One award winning principal from New York, Carol Burris, heralded the virtues of the Common Core and even co-authored a book on how to help teachers/schools meet Common Core goals.  She later wrote in the Washington Post, I was naïve about Common Core.’  The principal shared many examples but one that struck a nerve with me was about one of the English teachers in Burris’ school who brought her an example of her daughter’s 3rd grade reading test with a poorly rated score.  Burris was surprised that she was already being given tests focused on Common Core and turned over the quiz to find the name Pearson, a prominent educational materials and test prep company. Her response: “I am troubled that a company that has a multi-million dollar contract to create tests for the state should also be able to profit from producing test prep materials. I am even more deeply troubled that this wonderful little girl, whom I have known since she was born, is being subject to this distortion of what her primary education should be.”  Coincidence?

I don’t know enough about Common Core, so help me understand your perspective, whether you are a teacher, school administrator or a parent.  Is Common Core the answer to all that ails America’s schools?  Are you learning it out of fear to know how to deliver it without understanding why?  Or do you see some value in the curriculum that the above article hid from me?  Can creativity stay alive within the Common Core or will truly creative teachers have to sneak the creativity into their lessons?  Tell me your point of view and whether the topic is worthy enough for us to create a course.  If you have a great resource for me to learn an unbiased, uncomplicated perspective of the Common Core, please share that with me.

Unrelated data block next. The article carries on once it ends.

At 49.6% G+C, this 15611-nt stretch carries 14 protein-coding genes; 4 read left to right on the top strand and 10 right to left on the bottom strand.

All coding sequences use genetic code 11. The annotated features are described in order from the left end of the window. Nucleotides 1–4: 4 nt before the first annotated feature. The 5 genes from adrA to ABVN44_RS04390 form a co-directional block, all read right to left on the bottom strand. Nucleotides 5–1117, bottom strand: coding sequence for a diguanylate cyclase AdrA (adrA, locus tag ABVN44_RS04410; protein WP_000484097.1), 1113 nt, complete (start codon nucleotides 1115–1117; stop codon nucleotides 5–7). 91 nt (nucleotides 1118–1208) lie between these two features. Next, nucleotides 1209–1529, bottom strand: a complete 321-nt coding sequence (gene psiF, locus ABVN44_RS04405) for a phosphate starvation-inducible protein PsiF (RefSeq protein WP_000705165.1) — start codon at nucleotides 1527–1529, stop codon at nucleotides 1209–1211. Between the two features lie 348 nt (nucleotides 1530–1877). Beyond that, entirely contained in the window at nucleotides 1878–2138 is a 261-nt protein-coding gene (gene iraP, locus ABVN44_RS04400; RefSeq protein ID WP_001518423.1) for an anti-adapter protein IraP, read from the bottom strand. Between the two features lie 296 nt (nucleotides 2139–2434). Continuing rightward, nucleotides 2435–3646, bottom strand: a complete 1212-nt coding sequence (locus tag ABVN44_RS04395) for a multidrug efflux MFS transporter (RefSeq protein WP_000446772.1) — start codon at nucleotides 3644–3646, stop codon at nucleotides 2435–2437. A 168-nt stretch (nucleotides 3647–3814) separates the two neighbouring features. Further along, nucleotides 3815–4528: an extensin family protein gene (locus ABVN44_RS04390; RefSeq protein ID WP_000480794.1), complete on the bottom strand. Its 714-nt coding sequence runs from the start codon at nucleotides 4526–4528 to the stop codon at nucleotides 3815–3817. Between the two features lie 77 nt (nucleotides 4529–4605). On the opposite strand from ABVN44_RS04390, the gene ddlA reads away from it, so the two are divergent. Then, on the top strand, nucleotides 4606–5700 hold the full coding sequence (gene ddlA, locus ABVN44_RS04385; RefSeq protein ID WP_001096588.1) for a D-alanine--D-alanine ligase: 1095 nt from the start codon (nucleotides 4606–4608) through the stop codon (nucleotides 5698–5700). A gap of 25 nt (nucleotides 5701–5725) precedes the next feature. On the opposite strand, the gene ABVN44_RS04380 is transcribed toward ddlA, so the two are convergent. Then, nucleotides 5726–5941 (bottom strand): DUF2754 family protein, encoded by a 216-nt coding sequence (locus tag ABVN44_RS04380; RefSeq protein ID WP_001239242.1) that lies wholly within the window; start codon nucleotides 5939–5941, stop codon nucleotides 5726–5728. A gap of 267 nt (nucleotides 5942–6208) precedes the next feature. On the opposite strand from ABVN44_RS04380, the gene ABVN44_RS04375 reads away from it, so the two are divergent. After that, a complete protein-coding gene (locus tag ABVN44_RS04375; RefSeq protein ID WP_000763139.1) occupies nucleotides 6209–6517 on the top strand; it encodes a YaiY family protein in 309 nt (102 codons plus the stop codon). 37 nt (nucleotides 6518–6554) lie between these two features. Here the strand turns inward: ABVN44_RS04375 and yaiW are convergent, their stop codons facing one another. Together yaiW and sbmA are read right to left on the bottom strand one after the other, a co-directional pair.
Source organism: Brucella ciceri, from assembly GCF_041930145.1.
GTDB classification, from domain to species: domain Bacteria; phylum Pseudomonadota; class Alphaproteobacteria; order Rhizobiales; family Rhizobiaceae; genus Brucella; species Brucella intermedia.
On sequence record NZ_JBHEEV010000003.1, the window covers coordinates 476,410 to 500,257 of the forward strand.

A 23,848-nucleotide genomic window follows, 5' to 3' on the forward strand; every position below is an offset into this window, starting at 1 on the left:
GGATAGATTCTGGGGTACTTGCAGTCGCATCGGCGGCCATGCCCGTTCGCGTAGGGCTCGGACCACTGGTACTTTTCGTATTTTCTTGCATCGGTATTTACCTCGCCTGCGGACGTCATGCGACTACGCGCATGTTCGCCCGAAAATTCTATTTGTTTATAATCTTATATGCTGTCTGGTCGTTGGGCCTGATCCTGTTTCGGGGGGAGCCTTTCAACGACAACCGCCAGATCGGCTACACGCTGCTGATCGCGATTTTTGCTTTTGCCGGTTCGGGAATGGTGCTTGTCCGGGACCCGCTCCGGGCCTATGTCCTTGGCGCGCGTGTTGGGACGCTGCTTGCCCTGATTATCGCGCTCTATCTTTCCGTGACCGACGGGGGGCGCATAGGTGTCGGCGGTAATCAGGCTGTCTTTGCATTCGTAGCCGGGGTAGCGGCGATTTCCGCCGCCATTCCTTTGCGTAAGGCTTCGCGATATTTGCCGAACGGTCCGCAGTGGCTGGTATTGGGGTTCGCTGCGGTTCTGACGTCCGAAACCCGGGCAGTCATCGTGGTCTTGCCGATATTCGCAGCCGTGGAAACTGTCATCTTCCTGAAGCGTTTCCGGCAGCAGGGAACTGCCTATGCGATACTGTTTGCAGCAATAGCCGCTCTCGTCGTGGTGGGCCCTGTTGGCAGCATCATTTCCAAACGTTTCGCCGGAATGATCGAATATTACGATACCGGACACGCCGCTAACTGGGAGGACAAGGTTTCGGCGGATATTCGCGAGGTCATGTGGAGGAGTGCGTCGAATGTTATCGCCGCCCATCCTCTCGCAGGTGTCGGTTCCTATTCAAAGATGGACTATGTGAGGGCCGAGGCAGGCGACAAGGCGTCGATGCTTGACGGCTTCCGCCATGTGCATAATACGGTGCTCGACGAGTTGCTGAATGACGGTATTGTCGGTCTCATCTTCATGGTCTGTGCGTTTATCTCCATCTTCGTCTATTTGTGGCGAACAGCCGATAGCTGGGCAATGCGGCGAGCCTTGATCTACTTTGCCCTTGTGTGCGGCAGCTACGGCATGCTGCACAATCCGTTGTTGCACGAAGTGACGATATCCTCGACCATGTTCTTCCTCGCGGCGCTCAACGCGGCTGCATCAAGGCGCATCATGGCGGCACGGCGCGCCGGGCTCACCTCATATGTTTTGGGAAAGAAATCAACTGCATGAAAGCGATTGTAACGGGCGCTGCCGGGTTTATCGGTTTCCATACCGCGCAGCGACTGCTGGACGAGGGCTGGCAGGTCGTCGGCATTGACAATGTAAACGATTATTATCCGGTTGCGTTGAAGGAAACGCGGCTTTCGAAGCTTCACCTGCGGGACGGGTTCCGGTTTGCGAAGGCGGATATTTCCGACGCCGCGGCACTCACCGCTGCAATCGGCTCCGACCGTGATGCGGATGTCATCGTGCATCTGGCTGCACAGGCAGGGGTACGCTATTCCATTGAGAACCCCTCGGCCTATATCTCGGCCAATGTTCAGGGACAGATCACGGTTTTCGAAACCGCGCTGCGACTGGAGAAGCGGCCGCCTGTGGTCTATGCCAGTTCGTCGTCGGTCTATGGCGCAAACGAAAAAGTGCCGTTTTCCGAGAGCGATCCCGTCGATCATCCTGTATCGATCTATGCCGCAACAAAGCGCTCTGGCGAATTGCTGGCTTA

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2 Responses to The Common Core and Its Critics

  1. Anonymous says:

    I am a graduate student at Trinity, as well as an eighth year teacher for Prince George’s County Public Schools. Administrators have been mentioning a new curriculum that would be rolled out, but it seems as if Common Core is a requirement that many educators don’t know much about. I am still trying to understand the new standards, as well as create rigorous lesson plans that meet the needs of my students. In addition, Common Core holds teachers more accountable for what happens within the classroom. If a new course is created to help teachers understand Common Core, I would definitely be interested in taking it because this school year I feel as if I am a first year teacher, rather than an eight year seasoned teacher.

  2. Gwen Southerland says:

    As a graduate student at Trinity (M.Ed. ’14), I need to learn about Common Core, from the folks who created it and, exactly what the curriculum is requiring teachers to teach, and how. If you get more information, please feel to share and I will do likewise. As a community leader, parents are confused and I’ve not got the answers, except to say it’s required by most states, including the District of Columbia. I will, however, continue to do more research on these new standards.